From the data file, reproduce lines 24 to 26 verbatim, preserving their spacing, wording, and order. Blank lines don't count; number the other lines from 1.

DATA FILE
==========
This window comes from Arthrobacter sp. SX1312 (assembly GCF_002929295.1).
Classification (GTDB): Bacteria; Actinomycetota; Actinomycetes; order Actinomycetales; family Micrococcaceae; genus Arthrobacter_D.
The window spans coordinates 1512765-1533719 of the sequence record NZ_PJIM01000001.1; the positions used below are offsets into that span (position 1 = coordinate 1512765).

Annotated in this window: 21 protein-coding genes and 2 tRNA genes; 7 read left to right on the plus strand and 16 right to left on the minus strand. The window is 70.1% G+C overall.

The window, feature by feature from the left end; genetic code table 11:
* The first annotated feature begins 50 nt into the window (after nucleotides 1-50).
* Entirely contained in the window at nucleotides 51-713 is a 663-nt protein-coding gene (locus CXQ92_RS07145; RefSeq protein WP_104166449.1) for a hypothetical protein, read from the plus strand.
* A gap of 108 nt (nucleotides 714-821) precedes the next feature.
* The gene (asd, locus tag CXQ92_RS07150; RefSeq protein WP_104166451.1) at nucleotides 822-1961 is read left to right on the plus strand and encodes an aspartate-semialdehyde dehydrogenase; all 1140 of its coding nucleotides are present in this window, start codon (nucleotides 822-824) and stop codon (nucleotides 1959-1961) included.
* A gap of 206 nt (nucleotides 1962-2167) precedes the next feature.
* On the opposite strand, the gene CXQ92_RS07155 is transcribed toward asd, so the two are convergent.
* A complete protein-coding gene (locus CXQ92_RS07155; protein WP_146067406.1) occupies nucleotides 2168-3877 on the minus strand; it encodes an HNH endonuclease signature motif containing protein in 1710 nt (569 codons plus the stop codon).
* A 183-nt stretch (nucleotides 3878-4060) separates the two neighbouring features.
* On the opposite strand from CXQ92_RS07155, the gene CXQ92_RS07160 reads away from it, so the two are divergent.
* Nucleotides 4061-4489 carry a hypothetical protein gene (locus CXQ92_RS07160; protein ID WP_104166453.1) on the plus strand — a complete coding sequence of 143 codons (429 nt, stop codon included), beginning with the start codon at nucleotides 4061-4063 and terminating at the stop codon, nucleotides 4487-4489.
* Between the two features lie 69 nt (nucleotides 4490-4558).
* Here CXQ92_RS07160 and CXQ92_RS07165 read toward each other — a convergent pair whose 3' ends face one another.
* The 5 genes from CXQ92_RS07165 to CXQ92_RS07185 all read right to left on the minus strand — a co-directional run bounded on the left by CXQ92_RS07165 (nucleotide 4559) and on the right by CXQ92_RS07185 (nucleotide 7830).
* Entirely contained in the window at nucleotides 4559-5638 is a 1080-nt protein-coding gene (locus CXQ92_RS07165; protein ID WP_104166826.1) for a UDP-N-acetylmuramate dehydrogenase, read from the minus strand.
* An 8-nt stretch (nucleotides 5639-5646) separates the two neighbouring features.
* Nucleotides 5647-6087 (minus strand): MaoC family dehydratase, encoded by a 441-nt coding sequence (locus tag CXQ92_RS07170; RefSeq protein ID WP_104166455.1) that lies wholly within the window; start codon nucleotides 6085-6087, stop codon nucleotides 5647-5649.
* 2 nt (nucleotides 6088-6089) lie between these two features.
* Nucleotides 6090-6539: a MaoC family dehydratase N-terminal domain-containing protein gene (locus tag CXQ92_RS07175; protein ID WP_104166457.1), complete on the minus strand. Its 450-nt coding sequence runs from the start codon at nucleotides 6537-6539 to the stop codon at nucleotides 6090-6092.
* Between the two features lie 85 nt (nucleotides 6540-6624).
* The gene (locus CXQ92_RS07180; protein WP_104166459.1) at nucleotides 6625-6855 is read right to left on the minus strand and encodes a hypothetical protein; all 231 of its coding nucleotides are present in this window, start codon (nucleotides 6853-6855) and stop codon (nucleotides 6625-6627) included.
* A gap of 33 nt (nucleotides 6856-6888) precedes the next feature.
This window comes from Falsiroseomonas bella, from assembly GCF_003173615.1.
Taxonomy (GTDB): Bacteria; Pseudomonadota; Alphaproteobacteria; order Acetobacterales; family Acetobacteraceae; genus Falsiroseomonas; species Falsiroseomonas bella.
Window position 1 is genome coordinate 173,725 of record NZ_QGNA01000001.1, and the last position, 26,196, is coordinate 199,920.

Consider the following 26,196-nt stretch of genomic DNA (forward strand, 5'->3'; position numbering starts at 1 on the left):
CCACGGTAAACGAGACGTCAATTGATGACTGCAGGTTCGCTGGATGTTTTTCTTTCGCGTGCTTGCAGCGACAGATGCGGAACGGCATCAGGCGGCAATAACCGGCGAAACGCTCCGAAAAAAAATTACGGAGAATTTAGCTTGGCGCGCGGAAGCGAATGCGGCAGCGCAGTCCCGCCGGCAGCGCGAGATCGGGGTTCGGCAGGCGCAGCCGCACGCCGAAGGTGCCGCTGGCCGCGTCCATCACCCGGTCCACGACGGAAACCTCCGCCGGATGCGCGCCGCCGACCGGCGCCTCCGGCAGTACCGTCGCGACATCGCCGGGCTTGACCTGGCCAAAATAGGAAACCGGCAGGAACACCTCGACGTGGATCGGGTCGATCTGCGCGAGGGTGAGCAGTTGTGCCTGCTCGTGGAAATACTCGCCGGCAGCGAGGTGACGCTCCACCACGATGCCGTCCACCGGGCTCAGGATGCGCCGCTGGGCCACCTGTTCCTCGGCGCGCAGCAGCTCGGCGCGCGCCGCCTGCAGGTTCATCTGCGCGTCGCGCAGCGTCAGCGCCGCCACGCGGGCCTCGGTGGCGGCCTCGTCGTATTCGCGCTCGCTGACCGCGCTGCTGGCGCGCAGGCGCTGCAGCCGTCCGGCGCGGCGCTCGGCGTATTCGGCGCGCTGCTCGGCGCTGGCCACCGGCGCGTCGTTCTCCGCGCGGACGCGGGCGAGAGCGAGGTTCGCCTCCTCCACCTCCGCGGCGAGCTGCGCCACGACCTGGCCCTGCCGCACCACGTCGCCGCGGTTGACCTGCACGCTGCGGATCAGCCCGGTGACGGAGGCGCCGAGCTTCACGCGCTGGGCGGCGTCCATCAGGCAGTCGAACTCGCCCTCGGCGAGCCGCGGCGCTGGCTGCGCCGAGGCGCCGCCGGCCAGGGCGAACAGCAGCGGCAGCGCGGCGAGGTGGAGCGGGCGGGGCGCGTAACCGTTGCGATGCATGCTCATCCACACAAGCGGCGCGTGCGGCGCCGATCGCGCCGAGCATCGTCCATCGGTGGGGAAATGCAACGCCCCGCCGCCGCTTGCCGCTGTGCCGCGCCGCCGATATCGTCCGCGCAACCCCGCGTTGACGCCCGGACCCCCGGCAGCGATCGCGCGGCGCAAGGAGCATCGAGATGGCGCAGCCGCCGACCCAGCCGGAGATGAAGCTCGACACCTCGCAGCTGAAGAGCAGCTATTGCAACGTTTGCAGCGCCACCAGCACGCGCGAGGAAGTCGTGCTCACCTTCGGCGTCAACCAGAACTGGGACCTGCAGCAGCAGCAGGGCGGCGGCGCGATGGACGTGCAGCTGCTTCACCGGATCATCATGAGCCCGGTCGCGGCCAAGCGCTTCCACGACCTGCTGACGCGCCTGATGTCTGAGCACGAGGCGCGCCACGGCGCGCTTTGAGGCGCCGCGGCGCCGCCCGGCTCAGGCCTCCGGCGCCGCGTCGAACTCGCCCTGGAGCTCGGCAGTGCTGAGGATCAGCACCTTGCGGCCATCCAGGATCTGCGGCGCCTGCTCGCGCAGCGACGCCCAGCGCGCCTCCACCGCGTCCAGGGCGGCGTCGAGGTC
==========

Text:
* Between the two features lie 85 nt (nucleotides 6540-6624).
* The gene (locus CXQ92_RS07180; protein WP_104166459.1) at nucleotides 6625-6855 is read right to left on the minus strand and encodes a hypothetical protein; all 231 of its coding nucleotides are present in this window, start codon (nucleotides 6853-6855) and stop codon (nucleotides 6625-6627) included.
* A gap of 33 nt (nucleotides 6856-6888) precedes the next feature.